Ask the anti-ageing doctor with Dr John Moran


Dr John Moran is a specialist in hormone replacement therapies for the treatment of symptoms of the menopause, andropause and sexual disfunction
Here he answers some of your questions:
What can I do to stop these dreadful menopausal night sweats?
This is one of the most unpleasant symptoms of the menopause and can last for years.  Its caused by a decline and imbalance of hormones. You may also  want to consider a blood test to see what your hormones are doing – and depending on the results whether you need hormone replacement therapy (HRT) either from your GP or bioidentical hormone replacement which is one of the most effective ways of treating the menopause.
I have heard about the male menopause – it is true that men go through this as well? 
Yes – once thought to be fiction rather than fact, medical research has now established that there is a slow decline in androgens, including the male hormone testosterone, in men from the age of 50 onwards.  Its also called the male climacteric or andropause.
Here are six easily recognisable symptoms of the andropause:
1.  Low sex drive and reduced erectile quality, particularly at night
2. Mood changes, irritability, fatigue and depression 
3. Decrease in lean body mass with associated loss of muscle strength
4. Decrease in body hair and skin elasticity
5. Decreased bone mineral density resulting in osteopenia, when small amounts of bone are starting to be lost, can be dectected by testing in a hip and spine bone density scan.  Osteopenia is the stage prior to full-blown osteoporosis and is an amber light warning.  A urine tesr can also detect bone turnover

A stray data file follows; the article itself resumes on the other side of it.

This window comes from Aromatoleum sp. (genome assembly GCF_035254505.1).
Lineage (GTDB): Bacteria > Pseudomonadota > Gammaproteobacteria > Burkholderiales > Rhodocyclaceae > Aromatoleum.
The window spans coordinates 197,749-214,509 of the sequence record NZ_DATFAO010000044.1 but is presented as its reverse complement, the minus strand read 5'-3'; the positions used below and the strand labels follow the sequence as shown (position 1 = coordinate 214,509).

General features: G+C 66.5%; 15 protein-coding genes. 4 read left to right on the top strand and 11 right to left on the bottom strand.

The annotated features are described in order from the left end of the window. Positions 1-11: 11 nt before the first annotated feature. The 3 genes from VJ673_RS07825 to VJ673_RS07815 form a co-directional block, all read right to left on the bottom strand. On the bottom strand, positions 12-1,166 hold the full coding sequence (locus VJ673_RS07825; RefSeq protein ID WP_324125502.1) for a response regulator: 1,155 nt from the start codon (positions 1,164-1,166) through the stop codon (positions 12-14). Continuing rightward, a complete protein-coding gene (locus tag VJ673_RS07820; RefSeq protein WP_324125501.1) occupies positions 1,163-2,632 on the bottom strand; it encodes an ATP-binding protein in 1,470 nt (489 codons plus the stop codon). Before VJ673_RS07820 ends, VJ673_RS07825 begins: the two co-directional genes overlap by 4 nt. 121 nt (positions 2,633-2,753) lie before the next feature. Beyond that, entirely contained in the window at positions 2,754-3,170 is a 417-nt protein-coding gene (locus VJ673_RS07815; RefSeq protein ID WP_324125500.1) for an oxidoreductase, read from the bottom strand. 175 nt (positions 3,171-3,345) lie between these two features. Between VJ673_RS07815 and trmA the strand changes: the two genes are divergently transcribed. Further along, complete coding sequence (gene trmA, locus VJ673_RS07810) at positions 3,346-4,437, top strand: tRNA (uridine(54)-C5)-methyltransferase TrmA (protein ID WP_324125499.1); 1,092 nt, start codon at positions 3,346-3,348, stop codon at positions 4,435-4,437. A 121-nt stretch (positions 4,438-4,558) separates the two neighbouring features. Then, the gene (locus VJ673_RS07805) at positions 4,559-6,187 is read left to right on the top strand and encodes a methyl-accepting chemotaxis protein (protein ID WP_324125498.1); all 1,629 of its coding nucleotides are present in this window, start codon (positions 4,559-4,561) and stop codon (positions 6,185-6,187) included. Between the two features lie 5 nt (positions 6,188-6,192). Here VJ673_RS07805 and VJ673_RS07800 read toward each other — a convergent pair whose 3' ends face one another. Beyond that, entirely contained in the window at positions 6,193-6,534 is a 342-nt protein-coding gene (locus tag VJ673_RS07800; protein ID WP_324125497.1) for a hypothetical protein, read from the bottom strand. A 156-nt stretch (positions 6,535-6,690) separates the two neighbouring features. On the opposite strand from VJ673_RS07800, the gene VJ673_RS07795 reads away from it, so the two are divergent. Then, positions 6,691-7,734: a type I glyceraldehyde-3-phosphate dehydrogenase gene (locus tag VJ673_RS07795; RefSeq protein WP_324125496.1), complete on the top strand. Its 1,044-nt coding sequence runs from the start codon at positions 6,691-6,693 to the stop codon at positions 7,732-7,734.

6. Increased abdominal fat may put men at risk of coronary heart disease and diabetes                
Since I reached my 40s I have started to gain weight is there anything I can do outside of a diet and exercise to get rid of these extra pounds around my middle?

First of all you need to look at your lifestyle.  Are you eating healthily?  Are you taking enough exercise? The amount of abdominal fat around the middle is an indicator of several diseases of ageing including cardiovascular disease, stroke and diabetes.  As people age they become more sedentary and a decline in hormones which help with energy doesn’t help.  Get a checkup, including dietary advice.

I keep getting up in the middle of the night to urinate – do you know what could be causing this?
It may be nothing but frequent urinating at night can be a symptom of diabetes.  This may also be linked to prostate problems. Ask your doctor for a blood/urine tests.
I used to have beautiful soft skin and shiny hair but my skin is getting dry and my hair lacklustre?
The cause may be a number of conditions – most likely not very serious – depending on your age and general health.  Its likely a simple dietary deficiency.  Are you taking enough Omega 3 – ie fish oils, eating nuts and seeds – these not only help our skin and hair but also feed our brain, helping to protecting against neurological damage.
I’ve heard about bioidentical hormones – what are they?
They are made from plants and are bioidentical to those made by our body and may include estrogen, natural progesterone, testerone and DHEA.  Whereas the HRT prescribed by most doctors, at least on the NHS, is artificial and made from  synethetic substances and mare’s urine, branded Premarin, for example. 
I am a 50-year-old man and know I should be more active but I feel tired all the time and my sex life has gone out of the window? Is there a natural solution to this such as vitamins and supplements?
The answer may be as simple as changing your diet and exercise but older men often feel this way because of the decline in hormones.  You should seek advice and get a full checkup.
Is is good for older people to have sex or should they stop at a certain age?